Page header image

Swimmer's Itch



  • Swimmer's itch is a skin rash caused by a parasite. Your child may get this rash after swimming in a pond, lake, river, or ocean.
  • You may use non-prescription steroid cream or other medicines for your child’s itchy skin.
  • Check with local officials to find out if the parasite is a problem in the area where your child wants to swim.


What is swimmer's itch?

Swimmer's itch is a skin rash your child may get after swimming in some freshwater lakes and ponds, and sometimes in salt water. A swimming pool is usually safe as long as it is clean and has chlorine. It is also called cercarial dermatitis because the parasite is named cercaria.

What is the cause?

It is caused by a parasite (cercaria) that is carried by snails, ducks, geese, and other animals living near the water. When your child swims in the water, the parasite gets into your child’s skin. The parasite can’t be passed from person to person. The parasites soon die while still in your skin.

What are the symptoms?

The first symptom is itching that starts 1 to 2 hours after your child gets out of the water. The itching is usually mild at first. The itching may go away, then return after several hours. The itching is usually more intense when it comes back.

A pinpoint red rash may develop, but your child can have itching without a rash.

How is it diagnosed?

Your healthcare provider will ask about your child's symptoms and medical history and examine your child. Tell the provider where your child has been swimming or wading.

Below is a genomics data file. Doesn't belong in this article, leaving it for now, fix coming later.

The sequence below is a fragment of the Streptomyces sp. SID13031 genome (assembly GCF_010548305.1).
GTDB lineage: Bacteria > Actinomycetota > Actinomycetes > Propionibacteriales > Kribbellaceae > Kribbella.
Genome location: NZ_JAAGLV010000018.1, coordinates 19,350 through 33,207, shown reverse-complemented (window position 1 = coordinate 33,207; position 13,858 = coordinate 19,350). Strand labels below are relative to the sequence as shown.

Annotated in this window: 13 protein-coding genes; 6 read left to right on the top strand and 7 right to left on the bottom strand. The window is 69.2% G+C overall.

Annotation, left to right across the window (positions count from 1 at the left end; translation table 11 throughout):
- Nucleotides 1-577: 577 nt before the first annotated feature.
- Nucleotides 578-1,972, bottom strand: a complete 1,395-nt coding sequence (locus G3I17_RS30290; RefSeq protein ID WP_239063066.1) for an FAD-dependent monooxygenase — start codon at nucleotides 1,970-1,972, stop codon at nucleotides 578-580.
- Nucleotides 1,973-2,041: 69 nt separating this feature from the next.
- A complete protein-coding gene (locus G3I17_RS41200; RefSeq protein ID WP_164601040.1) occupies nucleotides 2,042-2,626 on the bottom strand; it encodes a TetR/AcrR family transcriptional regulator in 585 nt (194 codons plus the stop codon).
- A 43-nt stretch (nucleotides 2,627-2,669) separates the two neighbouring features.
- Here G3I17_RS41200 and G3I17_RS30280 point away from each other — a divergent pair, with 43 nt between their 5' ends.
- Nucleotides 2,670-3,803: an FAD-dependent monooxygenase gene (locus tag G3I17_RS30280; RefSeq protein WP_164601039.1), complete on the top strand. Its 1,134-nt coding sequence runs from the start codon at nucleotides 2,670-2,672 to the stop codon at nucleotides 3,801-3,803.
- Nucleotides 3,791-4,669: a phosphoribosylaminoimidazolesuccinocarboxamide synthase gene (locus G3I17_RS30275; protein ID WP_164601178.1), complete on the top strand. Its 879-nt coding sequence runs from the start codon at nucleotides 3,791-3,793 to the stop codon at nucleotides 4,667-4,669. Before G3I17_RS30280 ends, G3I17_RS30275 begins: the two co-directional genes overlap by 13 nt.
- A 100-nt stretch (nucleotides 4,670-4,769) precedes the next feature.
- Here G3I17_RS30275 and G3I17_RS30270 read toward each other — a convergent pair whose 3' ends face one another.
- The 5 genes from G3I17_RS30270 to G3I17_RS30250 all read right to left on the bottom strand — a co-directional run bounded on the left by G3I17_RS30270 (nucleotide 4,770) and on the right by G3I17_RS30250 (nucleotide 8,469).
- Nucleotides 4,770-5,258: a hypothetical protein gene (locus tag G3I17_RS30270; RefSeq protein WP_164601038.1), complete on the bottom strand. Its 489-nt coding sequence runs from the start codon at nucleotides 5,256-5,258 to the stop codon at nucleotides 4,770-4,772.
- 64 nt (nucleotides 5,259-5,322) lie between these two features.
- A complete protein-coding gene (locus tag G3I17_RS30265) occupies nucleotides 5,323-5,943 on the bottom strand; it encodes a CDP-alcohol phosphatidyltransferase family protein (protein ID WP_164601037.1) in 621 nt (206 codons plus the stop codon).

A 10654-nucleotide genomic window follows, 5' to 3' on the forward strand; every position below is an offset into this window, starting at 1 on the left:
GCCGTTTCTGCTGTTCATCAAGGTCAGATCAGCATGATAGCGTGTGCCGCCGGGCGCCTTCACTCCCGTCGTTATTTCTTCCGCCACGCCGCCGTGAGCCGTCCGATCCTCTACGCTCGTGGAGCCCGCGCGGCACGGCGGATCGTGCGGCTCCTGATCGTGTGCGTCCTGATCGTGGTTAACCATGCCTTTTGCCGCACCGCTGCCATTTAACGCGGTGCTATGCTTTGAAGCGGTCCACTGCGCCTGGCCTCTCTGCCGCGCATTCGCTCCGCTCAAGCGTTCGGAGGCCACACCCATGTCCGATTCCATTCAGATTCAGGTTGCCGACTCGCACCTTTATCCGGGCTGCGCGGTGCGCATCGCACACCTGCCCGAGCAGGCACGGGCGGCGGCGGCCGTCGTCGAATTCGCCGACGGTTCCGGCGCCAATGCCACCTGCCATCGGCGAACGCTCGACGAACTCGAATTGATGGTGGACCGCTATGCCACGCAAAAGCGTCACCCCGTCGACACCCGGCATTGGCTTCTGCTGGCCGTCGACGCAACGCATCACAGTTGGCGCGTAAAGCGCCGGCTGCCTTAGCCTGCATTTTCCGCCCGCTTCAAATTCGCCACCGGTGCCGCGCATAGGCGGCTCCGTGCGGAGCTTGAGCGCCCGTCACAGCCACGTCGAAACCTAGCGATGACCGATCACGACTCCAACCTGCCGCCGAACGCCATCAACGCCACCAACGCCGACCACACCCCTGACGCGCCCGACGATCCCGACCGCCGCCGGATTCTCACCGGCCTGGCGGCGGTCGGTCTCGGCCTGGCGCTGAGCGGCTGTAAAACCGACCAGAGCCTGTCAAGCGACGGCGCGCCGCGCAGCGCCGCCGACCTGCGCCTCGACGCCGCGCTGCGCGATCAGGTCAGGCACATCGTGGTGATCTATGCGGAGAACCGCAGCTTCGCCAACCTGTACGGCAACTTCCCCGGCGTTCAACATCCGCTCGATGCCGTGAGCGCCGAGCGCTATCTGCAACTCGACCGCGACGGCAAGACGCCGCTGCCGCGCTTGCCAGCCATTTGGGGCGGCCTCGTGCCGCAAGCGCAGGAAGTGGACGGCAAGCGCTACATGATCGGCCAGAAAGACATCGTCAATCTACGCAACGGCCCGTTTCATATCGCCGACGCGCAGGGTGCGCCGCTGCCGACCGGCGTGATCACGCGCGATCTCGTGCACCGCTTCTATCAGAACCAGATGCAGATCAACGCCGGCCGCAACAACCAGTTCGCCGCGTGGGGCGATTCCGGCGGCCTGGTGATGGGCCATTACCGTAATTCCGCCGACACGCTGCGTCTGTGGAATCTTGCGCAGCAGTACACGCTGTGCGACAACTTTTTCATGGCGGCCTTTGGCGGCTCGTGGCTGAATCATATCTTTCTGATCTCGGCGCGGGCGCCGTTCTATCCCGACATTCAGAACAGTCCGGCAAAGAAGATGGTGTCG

How is it treated?

  • Don’t let your child scratch even though the skin itches. Scratching may break the skin and cause infection. If you think your child’s skin might be infected, contact your healthcare provider.
  • The itch and rash may last just a few hours or several days. It is unusual for the symptoms to last longer than a week unless your child goes back into water that is contaminated with the parasite.

To help relieve the itching:

  • Put a nonprescription 1% hydrocortisone ointment or cream on small itchy areas. Follow the directions on the package. Do not use hydrocortisone too often or on large areas of your child’s body. It can irritate the skin and make itching worse. Check with your healthcare provider before you use hydrocortisone on babies.
  • Cover affected areas with a clean, wet washcloth. Have your child soak in a bath sprinkled with Epsom salts, baking soda or oatmeal. Make a paste of baking soda and water, and then apply it to the affected areas.
  • Try a nonprescription oral antihistamine such as Benadryl, especially at bedtime if the itching keeps your child awake at night. Use it according to the package instructions. Do not give antihistamines to children under the age of 4. If your child is between the ages of 4 and 6, ask your healthcare provider before giving antihistamines. For children over the age of 6, you can give antihistamines. Do not put antihistamine cream or lotion on your child’s skin if your child is taking antihistamine pills.

How can I help prevent swimmer's itch?

Check with local officials to find out if the parasite is a problem in the area where you want to swim. Rinse exposed skin with fresh water immediately after leaving the water. Make sure that your child dries off well using a towel with a rubbing motion as soon as getting out of the water. This may help prevent the parasite from getting into your child’s skin. Wash your child’s swimsuits often.

Developed by Change Healthcare.
Pediatric Advisor 2022.1 published by Change Healthcare.
Last modified: 2019-06-11
Last reviewed: 2019-05-20
This content is reviewed periodically and is subject to change as new health information becomes available. The information is intended to inform and educate and is not a replacement for medical evaluation, advice, diagnosis or treatment by a healthcare professional.
© 2022 Change Healthcare LLC and/or one of its subsidiaries
Page footer image